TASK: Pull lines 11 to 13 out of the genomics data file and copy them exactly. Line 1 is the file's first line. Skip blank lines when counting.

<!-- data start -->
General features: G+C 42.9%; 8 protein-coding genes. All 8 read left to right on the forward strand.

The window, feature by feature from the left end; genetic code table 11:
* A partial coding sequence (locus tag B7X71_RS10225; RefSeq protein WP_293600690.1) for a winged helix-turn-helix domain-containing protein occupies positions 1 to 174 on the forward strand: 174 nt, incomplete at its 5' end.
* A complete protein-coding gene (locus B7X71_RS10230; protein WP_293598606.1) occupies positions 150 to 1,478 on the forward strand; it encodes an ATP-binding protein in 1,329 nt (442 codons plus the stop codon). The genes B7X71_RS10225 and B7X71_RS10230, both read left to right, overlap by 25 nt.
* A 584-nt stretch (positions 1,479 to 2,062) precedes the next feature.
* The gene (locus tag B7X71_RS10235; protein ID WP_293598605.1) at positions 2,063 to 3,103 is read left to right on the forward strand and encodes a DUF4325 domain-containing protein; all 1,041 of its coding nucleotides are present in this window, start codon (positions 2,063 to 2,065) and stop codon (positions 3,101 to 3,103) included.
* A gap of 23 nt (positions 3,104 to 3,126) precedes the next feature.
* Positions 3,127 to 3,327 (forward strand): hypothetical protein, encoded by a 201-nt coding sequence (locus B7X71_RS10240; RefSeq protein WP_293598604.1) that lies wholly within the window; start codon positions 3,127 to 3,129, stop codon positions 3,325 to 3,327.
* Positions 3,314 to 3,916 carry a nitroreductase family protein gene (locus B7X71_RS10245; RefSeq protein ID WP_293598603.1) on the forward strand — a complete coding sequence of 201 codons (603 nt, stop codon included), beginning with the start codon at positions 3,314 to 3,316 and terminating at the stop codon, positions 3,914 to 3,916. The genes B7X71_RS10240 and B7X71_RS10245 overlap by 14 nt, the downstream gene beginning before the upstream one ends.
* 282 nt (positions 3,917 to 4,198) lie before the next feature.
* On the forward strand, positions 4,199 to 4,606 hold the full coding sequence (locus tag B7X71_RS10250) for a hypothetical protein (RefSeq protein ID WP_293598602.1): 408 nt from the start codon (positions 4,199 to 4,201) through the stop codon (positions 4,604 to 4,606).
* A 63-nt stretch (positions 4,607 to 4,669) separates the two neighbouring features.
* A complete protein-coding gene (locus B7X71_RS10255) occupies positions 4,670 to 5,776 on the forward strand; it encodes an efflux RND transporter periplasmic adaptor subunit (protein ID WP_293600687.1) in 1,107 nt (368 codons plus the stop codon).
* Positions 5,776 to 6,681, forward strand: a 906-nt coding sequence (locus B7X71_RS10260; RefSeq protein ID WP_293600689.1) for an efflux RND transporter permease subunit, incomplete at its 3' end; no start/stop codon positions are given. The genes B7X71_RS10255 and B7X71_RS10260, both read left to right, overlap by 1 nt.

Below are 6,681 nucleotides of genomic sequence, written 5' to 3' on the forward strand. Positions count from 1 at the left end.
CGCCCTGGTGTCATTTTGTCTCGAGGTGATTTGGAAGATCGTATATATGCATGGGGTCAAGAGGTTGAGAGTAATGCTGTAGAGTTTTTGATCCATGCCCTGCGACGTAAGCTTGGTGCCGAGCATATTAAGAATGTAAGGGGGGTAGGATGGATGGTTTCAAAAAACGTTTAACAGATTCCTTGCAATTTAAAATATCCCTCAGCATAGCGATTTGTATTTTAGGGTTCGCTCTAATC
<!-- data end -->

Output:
* On the forward strand, positions 4,199 to 4,606 hold the full coding sequence (locus tag B7X71_RS10250) for a hypothetical protein (RefSeq protein ID WP_293598602.1): 408 nt from the start codon (positions 4,199 to 4,201) through the stop codon (positions 4,604 to 4,606).
* A 63-nt stretch (positions 4,607 to 4,669) separates the two neighbouring features.
* A complete protein-coding gene (locus B7X71_RS10255) occupies positions 4,670 to 5,776 on the forward strand; it encodes an efflux RND transporter periplasmic adaptor subunit (protein ID WP_293600687.1) in 1,107 nt (368 codons plus the stop codon).